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Appeared on: Saturday, April 26, 2008
US cites China, Russia for failing to protect intellectual property

The United States on Friday named China and Russia as among the worst protectors of intellectual property rights, flooding global trade with counterfeit items such as DVDs, designer bags, medicines and software.

In an annual report on intellectual property rights protection, the US Trade Representative's office singled out China and Russia for allegedly failing to respect US patents and copyrights.

The Special 301 Report, named after the section of US law on which it is based, spotlights "one of the central challenges facing the global economy," USTR Susan Schwab said.

"Pirates and counterfeiters don't just steal ideas; they steal jobs, and too often they threaten our health and safety," the top US trade official said.

The report said US authorities still see "serious" concerns with respect to China and Russia, in spite of some evidence of improvement in both countries.

Schwab's office announced it would once again retain China on its priority watch list and continue monitoring China under Section 306 of the 1974 Trade Act in a bid to maintain pressure on China to improve its intellectual property rights (IPR) situation. "While the United States continues to seek cooperative channels to work with China to strengthen that country's IPR regime, high levels of copyright piracy and trademark counterfeiting remain serious concerns," her office said.

Meanwhile, the federal government is also using the World Trade Organization's dispute settlement process "to address a number of specific deficiencies in China's IPR regime," the statement said. The USTR said the Bush administration continues to work for improvements to Russia's IPR regime, and some progress has been made, for example in the raiding of unlicensed factories.

It noted, however, that large-scale production and distribution of IP-infringing optical media and Internet piracy in Russia "remain significant problems that require more enforcement action." China and Russia are among the nine countries on this year's priority watch list that includes Argentina, Chile, India, Israel, Pakistan, Thailand and Venezuela.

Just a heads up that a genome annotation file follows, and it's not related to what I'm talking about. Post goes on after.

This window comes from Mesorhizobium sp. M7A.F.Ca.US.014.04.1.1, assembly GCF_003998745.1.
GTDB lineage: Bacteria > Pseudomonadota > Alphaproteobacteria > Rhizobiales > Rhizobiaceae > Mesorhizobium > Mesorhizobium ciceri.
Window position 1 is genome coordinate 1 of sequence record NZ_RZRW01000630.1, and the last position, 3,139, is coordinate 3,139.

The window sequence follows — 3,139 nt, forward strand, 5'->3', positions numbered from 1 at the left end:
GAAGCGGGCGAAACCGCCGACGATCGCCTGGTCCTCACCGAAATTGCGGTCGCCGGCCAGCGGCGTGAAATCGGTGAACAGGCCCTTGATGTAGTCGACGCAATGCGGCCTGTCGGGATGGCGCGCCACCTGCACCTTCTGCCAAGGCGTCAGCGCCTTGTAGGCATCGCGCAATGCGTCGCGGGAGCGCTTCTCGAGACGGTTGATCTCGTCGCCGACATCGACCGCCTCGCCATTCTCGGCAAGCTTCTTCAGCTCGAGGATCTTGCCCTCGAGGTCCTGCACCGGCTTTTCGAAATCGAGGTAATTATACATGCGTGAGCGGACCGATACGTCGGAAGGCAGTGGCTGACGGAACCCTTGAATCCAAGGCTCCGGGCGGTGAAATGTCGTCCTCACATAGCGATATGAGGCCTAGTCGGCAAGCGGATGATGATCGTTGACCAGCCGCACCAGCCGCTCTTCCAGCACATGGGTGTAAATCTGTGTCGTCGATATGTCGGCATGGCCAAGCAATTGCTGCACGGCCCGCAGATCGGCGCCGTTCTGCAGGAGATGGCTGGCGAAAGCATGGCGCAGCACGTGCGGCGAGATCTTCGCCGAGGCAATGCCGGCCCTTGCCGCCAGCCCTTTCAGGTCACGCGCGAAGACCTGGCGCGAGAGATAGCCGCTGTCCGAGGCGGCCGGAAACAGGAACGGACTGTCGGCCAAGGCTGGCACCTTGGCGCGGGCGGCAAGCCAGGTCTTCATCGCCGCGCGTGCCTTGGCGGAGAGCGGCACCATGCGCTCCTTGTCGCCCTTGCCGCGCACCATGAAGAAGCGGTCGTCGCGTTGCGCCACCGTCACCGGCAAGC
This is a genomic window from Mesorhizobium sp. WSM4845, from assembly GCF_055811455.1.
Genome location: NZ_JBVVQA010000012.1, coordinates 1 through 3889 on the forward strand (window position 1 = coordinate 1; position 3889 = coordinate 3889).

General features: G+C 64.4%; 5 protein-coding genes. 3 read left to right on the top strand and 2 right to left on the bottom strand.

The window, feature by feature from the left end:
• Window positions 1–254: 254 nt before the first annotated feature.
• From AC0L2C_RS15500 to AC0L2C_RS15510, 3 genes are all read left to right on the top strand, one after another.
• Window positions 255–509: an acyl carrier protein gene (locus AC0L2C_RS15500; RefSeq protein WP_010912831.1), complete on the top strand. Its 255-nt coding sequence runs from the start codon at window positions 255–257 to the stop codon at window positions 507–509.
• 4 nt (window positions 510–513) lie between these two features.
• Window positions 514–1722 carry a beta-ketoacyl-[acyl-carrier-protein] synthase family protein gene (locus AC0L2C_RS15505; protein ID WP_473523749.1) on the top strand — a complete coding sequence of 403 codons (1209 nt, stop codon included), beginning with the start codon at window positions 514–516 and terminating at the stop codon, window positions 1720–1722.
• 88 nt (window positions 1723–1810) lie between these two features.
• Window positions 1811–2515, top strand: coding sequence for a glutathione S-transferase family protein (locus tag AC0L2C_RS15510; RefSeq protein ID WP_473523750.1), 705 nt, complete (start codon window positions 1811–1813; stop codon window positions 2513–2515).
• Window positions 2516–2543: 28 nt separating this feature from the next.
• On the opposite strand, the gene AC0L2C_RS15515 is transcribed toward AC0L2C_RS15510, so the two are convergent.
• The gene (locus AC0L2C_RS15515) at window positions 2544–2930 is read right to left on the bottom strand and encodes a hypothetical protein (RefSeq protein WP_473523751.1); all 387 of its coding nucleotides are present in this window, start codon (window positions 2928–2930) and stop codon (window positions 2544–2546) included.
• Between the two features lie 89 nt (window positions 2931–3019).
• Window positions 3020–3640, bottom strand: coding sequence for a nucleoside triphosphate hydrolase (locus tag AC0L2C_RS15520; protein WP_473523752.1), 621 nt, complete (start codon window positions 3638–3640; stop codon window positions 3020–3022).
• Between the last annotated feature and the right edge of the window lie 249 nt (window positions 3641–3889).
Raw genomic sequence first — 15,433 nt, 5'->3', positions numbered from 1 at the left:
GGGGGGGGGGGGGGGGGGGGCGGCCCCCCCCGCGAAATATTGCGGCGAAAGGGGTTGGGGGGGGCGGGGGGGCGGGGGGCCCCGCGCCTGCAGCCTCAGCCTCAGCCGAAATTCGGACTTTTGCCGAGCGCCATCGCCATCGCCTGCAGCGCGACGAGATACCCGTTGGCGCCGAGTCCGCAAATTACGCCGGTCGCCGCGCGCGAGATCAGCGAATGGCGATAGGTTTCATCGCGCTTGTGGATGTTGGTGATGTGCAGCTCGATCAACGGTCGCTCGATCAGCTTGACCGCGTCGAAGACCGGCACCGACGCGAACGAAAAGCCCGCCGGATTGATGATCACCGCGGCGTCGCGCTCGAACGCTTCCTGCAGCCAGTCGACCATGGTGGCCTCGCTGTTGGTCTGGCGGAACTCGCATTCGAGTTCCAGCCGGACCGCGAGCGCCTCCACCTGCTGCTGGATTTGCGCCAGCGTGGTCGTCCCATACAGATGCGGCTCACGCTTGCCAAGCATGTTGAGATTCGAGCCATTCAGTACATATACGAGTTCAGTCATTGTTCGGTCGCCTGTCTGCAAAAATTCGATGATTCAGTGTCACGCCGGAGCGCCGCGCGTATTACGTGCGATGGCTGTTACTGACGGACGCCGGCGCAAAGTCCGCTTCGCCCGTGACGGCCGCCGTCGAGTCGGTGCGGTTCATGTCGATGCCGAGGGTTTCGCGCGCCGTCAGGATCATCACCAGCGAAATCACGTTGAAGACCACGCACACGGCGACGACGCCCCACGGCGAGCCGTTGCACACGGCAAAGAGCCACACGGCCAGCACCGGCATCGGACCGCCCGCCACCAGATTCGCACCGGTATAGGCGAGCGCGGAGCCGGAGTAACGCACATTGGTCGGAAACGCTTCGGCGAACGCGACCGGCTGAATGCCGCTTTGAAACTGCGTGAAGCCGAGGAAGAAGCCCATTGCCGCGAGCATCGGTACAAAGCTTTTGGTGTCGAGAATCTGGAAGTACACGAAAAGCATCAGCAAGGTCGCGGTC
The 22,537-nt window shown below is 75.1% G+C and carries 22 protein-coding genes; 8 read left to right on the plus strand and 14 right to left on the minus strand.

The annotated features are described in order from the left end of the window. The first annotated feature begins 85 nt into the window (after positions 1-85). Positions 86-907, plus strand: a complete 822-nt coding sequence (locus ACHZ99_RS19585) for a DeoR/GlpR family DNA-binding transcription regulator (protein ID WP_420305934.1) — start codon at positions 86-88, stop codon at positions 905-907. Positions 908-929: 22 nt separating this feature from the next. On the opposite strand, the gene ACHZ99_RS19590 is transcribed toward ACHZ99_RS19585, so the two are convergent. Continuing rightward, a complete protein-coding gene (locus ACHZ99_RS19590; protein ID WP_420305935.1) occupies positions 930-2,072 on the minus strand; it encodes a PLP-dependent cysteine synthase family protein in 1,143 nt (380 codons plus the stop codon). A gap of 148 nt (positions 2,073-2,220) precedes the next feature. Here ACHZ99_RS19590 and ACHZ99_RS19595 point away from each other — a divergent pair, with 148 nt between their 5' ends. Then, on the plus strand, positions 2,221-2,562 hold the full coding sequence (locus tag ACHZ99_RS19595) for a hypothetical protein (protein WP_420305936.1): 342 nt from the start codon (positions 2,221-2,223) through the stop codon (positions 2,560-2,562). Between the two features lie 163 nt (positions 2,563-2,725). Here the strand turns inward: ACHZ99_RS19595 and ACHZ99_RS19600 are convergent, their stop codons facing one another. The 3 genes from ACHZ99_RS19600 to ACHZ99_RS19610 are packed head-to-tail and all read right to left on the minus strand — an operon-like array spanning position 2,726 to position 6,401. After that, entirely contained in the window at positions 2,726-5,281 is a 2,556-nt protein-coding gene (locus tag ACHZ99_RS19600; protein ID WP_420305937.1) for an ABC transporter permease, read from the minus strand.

Those countries will be the subject of "particularly intense" bilateral dialogue during the coming year, the USTR said. The world's largest economy and China, its emerging Asian rival, already are at loggerheads over copyright protection at the WTO, the international trade watchdog. The WTO agreed in September to hear a US complaint filed in April 2007 against China alleging that Beijing's legal structure for protecting and enforcing copyright and trademark protections is unfairly deficient and does not comply with WTO rules.

Washington claims that US companies have lost billions of dollars due to copyright theft and piracy in China while Beijing insists it is doing its best to stamp out the problem. In a conference call with reporters Friday, the assistant USTR in charge of intellectual property, Stan McCoy, indicated a ruling from the WTO dispute settlement panel could come within months. "If things proceed in line with current expectations, a decision from the panel would be possible this fall," McCoy said.

The Special 301 Report covers 46 countries. Four were moved from last year's priority watch list to the less-severe watch list due to their improvements in IPR protection: Egypt, Lebanon, Turkey and Ukraine.

The watch list also includes Algeria, Belarus, Bolivia, Brazil, Canada, Colombia, Costa Rica, Czech Republic, Dominican Republic, Ecuador, Greece, Guatemala, Hungary, Indonesia, Italy, Jamaica, Kuwait, Malaysia, Mexico, Norway, Peru, Philippines, Poland, Romania, Saudi Arabia, South Korea, Spain, Taiwan, Tajikistan, Turkmenistan, Uzbekistan and Vietnam.

Two other trading partners -- Belize and Lithuania -- were being removed from the report.

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